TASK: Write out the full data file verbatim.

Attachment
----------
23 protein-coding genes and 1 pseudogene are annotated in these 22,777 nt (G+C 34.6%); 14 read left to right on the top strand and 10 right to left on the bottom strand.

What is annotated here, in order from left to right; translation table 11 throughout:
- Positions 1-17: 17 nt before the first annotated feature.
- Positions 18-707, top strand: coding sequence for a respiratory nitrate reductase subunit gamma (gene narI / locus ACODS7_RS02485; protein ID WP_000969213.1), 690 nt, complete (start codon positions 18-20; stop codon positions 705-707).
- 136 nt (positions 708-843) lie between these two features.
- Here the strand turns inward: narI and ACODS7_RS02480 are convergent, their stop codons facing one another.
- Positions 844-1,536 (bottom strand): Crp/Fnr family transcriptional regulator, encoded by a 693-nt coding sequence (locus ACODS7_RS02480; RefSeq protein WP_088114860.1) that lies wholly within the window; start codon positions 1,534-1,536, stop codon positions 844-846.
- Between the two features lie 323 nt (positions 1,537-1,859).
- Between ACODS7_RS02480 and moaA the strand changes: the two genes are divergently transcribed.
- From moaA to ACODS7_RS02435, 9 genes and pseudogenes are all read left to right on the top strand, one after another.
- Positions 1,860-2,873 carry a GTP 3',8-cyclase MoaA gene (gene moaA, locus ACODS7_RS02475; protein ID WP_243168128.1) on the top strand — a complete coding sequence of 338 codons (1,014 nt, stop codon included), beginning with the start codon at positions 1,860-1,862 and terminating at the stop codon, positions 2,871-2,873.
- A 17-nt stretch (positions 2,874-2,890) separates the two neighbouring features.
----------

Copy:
23 protein-coding genes and 1 pseudogene are annotated in these 22,777 nt (G+C 34.6%); 14 read left to right on the top strand and 10 right to left on the bottom strand.

What is annotated here, in order from left to right; translation table 11 throughout:
- Positions 1-17: 17 nt before the first annotated feature.
- Positions 18-707, top strand: coding sequence for a respiratory nitrate reductase subunit gamma (gene narI / locus ACODS7_RS02485; protein ID WP_000969213.1), 690 nt, complete (start codon positions 18-20; stop codon positions 705-707).
- 136 nt (positions 708-843) lie between these two features.
- Here the strand turns inward: narI and ACODS7_RS02480 are convergent, their stop codons facing one another.
- Positions 844-1,536 (bottom strand): Crp/Fnr family transcriptional regulator, encoded by a 693-nt coding sequence (locus ACODS7_RS02480; RefSeq protein WP_088114860.1) that lies wholly within the window; start codon positions 1,534-1,536, stop codon positions 844-846.
- Between the two features lie 323 nt (positions 1,537-1,859).
- Between ACODS7_RS02480 and moaA the strand changes: the two genes are divergently transcribed.
- From moaA to ACODS7_RS02435, 9 genes and pseudogenes are all read left to right on the top strand, one after another.
- Positions 1,860-2,873 carry a GTP 3',8-cyclase MoaA gene (gene moaA, locus ACODS7_RS02475; protein ID WP_243168128.1) on the top strand — a complete coding sequence of 338 codons (1,014 nt, stop codon included), beginning with the start codon at positions 1,860-1,862 and terminating at the stop codon, positions 2,871-2,873.
- A 17-nt stretch (positions 2,874-2,890) separates the two neighbouring features.